Friedrich’s technique of mixing diverse film sources first appears in The Ties That Bind, which is also her first film with sound and the first to straddle the border between avant-garde and documentary film. In voice-over, Friedrich’s mother vividly describes growing up in Nazi Germany (her family deeply disapproved of the Nazi régime, but did not actively oppose it), experiencing the war years and the Allied occupation, marrying an American soldier, Paul Friedrich, and moving with him to Chicago (where she still lives). The visuals include home movies of the young couple after their move to the US, archival footage from war-time Germany, Friedrich’s own Super-8 footage shot during a trip to Germany, extensive footage of Friedrich’s mother shot at the time the film was made, and Friedrich’s questions (scratched into the film’s emulsion) that prompt her mother’s reminiscences. Friedrich’s editing and her mother’s voice are the formal ties that bind the material together in a compelling blend of history and biography.
In an interview in Scott MacDonald’s A Critical Cinema 2, Friedrich remarks, “To me, the most fantastic part of constructing a film is taking many disparate elements and making some sense out of them, making them work together and inform each other.” In her best-known works, Friedrich accomplishes this feat over and over again, as I hope the preceding discussion has indicated. Certainly, one of the pleasures offered by Friedrich’s films is the opportunity to discover formal, thematic, metaphoric and symbolic relationships among the diverse audio and visual ingredients the filmmaker chose to work with.
But as Rules of the Road illustrates, Friedrich’s editing skills serve equally well when she works with relatively uniform audio-visual material, as is also the case with First Comes Love, a quasi-ethnographic study of the costumes and rituals (formal and informal) of conventional church weddings. The soundtrack is composed of fragments of popular songs about love–requited, lost or denied. Friedrich’s cinematography (some of the best in her entire œuvre) and editing (a textbook example of cutting images with – and against – the rhythms of pop songs) make First Comes Love Friedrich’s most “entertaining” film and, therefore, a perfect vehicle for a statement about same-sex marriage. Half way through the film, between a shot of a couple exchanging vows in front of an ornate altar and a shot of them starting back up the aisle, Friedrich inserts a statement about the inability of same-sex couples to be legally married, and, in a slow scroll, lists every country in the world where that is the case (or was the case in 1991). Following the final shot of the film – a boy sweeping up rice on the street – we read, “In 1990 Denmark was the first country to legalize homosexual marriage.”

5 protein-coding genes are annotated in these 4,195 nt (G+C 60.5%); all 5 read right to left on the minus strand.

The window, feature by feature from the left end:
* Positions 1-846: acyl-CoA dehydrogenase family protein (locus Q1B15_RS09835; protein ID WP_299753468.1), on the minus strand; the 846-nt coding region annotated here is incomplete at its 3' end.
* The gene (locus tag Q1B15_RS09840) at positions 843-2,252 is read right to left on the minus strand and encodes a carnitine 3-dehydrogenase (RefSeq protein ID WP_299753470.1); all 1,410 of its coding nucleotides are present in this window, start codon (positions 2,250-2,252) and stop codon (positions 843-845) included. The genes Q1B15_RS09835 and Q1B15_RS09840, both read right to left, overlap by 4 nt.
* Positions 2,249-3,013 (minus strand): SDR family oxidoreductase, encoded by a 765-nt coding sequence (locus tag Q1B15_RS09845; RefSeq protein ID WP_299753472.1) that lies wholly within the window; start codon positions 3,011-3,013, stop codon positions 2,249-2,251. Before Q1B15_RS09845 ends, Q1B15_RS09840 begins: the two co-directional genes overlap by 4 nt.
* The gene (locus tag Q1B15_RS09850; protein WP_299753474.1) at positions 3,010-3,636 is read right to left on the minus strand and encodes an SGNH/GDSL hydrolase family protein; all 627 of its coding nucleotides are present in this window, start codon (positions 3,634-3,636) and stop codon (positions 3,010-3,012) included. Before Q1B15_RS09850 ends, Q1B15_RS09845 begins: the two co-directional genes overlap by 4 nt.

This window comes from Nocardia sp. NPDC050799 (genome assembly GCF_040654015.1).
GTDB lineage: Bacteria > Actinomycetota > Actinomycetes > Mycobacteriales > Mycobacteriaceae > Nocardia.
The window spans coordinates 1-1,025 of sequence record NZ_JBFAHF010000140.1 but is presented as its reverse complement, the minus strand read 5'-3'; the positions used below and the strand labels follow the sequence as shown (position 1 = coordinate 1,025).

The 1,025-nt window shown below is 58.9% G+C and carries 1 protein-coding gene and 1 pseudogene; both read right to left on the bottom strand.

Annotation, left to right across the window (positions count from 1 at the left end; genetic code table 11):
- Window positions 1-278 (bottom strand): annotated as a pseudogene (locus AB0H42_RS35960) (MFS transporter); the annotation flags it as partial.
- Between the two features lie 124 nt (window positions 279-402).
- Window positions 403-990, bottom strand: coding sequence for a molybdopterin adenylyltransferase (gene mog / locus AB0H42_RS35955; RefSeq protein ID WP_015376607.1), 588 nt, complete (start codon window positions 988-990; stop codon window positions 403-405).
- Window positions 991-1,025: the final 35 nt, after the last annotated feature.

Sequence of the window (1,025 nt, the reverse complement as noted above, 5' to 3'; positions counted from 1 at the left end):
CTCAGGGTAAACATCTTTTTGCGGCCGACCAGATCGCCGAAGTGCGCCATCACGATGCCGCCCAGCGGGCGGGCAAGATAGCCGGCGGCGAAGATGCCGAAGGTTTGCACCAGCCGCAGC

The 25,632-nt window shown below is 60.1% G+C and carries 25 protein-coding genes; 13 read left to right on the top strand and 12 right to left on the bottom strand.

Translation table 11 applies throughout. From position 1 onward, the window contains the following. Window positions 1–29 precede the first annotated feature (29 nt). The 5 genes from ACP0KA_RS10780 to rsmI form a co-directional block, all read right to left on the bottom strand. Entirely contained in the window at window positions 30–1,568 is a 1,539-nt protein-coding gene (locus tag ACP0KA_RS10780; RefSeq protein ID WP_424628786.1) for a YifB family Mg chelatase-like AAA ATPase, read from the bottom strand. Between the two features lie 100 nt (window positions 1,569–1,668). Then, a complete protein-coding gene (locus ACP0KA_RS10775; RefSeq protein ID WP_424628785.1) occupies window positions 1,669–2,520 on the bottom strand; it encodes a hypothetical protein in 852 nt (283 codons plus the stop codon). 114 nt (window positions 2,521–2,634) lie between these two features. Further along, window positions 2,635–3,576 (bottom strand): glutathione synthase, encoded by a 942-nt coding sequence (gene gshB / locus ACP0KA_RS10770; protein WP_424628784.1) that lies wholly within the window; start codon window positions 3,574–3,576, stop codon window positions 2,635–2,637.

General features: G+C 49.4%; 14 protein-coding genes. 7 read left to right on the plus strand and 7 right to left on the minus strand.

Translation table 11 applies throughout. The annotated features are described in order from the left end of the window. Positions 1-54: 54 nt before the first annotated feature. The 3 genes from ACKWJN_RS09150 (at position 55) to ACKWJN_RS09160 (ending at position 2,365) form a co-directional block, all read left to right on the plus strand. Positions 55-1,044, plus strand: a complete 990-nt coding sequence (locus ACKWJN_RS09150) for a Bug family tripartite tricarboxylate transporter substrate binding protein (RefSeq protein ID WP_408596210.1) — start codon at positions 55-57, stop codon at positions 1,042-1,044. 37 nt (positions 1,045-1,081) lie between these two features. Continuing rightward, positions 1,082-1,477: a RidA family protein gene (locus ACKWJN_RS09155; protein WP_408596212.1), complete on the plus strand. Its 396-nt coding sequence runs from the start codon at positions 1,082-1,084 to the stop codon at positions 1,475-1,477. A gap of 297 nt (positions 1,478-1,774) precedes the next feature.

Outcast Films, the distributor of The Films of Su Friedrich, describes itself as “dedicated to the fair and equal representation of media made by or about the diverse Lesbian, Gay, Bisexual, Transgender community”. While Friedrich’s films fall within that broad category, their importance extends well beyond it, and an audience capable of appreciating them is not limited to the LGBT “community” but includes anyone interested in avant-garde film and the more experimental strains of documentary film. And while each DVD can be purchased individually, it takes all five to fully demonstrate the range and strength of Friedrich’s work over the past 25 years.
In addition to including two or more films (as listed at the beginning of this review), each DVD includes Friedrich’s complete filmography, and, for the longer, major works, English and Spanish subtitles. Purists (like myself) will grumble about a “softening” of the film image when transferred to video (only The Lesbian Avengers Eat Fire, Too and The Head of a Pin were shot and released on video), but the quality of the images throughout is acceptable, if not ideal. Sound quality varies considerably, at least on my low-tech home video set-up. Recorded interviews and synch sound apparently recorded with microphones mounted on the camera tend to be mushy and occasionally indecipherable (that’s when I resorted to English subtitles). But these are relatively minor complaints about a collection representing some of the best work of the post-1970s generation of American avant-garde filmmakers.